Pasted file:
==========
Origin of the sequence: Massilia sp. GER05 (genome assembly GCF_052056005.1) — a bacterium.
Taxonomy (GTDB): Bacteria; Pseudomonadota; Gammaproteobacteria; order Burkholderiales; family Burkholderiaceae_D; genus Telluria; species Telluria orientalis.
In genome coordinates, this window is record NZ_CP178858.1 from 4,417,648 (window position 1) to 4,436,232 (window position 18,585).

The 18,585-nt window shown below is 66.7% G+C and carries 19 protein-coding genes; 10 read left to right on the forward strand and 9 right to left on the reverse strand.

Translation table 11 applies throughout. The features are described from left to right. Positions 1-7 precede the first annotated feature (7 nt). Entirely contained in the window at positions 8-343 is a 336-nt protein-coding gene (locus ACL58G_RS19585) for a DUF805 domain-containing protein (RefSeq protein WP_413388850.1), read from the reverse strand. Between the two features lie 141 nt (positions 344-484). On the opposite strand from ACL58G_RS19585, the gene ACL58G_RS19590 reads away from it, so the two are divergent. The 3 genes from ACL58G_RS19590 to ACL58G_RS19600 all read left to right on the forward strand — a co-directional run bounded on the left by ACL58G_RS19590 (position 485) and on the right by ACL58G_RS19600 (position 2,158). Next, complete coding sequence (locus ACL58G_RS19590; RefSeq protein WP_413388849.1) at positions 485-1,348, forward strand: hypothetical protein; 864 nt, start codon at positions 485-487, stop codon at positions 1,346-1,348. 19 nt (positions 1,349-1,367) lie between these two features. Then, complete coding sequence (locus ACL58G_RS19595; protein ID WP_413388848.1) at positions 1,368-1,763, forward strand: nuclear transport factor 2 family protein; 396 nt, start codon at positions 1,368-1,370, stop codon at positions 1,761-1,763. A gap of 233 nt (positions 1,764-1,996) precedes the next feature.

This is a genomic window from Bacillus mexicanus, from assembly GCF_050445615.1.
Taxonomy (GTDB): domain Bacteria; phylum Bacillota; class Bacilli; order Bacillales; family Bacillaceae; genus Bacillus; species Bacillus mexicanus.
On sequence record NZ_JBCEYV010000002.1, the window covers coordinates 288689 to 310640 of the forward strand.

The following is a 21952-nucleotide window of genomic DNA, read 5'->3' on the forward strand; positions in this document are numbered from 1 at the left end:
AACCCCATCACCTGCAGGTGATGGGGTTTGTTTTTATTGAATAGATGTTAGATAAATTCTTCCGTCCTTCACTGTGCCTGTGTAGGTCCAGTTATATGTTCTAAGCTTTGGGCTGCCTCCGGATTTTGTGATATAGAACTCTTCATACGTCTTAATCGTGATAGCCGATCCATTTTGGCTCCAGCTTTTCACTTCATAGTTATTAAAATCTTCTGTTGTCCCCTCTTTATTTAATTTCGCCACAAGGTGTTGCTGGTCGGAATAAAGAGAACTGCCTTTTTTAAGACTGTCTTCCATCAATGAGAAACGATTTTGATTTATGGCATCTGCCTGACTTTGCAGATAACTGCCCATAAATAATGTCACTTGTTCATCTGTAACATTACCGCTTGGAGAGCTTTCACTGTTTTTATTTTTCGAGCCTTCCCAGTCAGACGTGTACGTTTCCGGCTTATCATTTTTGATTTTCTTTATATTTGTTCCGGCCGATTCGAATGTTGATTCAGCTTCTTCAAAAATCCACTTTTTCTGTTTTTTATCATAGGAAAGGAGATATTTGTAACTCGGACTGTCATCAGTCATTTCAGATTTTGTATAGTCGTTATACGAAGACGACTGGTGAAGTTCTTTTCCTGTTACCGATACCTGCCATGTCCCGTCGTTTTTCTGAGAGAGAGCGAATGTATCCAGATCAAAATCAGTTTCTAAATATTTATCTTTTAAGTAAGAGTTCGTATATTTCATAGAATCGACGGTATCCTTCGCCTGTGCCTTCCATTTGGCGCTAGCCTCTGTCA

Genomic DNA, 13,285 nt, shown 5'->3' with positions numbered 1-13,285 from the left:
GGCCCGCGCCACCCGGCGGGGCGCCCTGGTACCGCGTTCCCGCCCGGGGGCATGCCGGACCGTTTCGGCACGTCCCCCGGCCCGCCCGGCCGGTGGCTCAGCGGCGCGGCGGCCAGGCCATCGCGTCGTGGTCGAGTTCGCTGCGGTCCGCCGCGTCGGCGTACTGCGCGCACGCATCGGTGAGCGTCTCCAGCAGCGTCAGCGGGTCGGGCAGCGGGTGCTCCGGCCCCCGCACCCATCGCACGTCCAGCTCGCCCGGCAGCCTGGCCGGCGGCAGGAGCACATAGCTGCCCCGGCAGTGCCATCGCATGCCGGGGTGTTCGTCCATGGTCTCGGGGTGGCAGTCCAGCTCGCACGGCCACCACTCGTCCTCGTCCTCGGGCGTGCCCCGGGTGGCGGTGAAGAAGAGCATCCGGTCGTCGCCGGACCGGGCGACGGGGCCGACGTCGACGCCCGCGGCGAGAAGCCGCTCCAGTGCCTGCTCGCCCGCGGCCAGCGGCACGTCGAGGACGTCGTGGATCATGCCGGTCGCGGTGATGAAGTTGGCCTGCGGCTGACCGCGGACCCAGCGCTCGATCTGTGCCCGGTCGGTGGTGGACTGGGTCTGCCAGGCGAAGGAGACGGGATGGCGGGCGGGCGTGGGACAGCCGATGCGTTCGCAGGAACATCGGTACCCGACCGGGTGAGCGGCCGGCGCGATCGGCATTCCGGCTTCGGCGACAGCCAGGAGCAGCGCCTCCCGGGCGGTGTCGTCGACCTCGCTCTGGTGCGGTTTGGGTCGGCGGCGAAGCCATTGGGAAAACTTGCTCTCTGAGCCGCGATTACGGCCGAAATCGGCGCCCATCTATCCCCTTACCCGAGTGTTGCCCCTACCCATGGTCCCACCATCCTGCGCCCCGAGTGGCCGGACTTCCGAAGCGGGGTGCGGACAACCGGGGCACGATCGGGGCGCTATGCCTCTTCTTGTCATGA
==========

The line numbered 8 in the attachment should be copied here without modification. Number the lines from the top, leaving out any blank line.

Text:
On sequence record NZ_JBCEYV010000002.1, the window covers coordinates 288689 to 310640 of the forward strand.